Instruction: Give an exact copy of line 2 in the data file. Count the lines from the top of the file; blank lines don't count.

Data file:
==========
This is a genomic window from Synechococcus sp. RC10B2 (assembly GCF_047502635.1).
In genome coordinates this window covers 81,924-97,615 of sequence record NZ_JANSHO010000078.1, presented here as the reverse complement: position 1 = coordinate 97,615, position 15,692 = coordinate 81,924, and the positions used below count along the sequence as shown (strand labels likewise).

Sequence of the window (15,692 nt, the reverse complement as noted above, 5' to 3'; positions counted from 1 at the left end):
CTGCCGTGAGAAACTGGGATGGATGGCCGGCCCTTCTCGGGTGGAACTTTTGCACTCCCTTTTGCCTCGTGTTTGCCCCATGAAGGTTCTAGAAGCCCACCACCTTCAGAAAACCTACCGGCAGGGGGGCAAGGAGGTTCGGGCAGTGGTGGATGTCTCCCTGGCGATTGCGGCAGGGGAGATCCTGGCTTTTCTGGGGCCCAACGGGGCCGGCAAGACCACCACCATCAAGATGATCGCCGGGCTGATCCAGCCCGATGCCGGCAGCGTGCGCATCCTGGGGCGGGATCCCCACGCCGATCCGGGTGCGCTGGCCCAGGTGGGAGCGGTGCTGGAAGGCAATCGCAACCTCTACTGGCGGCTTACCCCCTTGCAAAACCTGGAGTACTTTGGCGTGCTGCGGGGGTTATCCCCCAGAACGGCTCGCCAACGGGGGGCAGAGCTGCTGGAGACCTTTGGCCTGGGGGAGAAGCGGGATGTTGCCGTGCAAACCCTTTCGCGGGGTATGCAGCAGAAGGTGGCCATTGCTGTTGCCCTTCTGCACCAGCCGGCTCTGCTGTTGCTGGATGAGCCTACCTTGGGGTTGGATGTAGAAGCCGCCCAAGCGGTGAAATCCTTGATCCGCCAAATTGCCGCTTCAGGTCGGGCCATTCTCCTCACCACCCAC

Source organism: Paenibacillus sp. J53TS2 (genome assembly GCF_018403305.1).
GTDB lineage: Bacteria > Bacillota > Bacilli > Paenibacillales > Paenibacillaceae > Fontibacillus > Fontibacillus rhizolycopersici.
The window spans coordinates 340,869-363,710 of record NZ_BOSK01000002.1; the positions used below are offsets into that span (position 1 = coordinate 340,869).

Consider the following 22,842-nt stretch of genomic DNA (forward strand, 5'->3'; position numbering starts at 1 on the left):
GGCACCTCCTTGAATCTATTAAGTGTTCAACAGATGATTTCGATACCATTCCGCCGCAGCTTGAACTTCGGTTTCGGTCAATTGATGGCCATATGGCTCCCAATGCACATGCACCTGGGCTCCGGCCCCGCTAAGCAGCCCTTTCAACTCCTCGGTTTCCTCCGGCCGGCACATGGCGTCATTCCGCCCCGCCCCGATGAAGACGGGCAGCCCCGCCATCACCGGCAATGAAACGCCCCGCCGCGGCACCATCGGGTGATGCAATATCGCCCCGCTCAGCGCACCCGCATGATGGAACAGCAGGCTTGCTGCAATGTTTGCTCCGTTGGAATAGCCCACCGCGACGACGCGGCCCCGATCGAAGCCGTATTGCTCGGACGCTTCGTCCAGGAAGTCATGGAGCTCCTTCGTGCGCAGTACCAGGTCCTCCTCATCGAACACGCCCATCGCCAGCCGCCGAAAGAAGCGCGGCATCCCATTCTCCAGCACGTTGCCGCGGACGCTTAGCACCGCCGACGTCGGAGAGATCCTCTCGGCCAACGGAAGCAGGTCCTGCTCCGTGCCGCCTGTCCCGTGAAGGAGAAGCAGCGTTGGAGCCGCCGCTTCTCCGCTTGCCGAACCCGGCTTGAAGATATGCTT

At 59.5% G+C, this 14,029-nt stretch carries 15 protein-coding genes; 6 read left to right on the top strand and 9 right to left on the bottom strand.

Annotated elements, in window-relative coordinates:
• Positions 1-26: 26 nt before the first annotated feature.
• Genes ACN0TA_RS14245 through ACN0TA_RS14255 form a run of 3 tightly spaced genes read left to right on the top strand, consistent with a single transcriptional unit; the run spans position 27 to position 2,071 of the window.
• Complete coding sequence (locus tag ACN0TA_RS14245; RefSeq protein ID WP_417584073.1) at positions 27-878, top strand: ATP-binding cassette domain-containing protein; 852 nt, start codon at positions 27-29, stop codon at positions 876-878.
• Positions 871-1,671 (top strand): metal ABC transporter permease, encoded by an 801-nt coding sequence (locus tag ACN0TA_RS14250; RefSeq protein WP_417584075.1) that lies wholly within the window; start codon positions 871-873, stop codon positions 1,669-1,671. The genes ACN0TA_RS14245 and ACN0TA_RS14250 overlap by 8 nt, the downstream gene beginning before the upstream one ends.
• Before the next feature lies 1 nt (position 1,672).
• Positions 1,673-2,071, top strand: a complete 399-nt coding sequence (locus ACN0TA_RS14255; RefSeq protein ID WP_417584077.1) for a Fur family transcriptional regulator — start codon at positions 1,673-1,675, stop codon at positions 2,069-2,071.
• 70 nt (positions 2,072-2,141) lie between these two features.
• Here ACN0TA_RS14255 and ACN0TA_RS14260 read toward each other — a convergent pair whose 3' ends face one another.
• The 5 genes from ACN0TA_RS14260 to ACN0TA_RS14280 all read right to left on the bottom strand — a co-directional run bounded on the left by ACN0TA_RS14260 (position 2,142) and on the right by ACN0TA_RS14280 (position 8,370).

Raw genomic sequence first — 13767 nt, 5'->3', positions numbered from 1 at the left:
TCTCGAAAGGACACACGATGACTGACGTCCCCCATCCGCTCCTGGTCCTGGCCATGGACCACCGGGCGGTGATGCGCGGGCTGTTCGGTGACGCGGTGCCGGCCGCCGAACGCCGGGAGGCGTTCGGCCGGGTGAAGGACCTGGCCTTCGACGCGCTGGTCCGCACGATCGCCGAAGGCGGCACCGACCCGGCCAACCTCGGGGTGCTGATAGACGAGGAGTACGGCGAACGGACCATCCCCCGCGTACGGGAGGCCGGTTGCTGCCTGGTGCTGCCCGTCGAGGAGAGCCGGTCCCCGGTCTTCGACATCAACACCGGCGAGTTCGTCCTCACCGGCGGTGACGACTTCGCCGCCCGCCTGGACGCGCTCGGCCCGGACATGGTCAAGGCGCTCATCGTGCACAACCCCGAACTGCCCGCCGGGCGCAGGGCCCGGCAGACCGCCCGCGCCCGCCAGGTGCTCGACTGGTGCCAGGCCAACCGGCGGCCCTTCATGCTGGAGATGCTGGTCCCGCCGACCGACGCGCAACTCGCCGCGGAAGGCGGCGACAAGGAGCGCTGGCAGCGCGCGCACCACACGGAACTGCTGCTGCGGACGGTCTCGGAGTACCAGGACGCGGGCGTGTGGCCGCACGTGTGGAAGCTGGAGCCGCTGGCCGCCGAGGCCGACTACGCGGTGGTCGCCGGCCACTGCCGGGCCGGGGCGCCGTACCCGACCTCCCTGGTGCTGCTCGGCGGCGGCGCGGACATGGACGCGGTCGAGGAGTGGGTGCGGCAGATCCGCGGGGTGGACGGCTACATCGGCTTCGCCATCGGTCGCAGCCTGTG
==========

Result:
In genome coordinates this window covers 81,924-97,615 of sequence record NZ_JANSHO010000078.1, presented here as the reverse complement: position 1 = coordinate 97,615, position 15,692 = coordinate 81,924, and the positions used below count along the sequence as shown (strand labels likewise).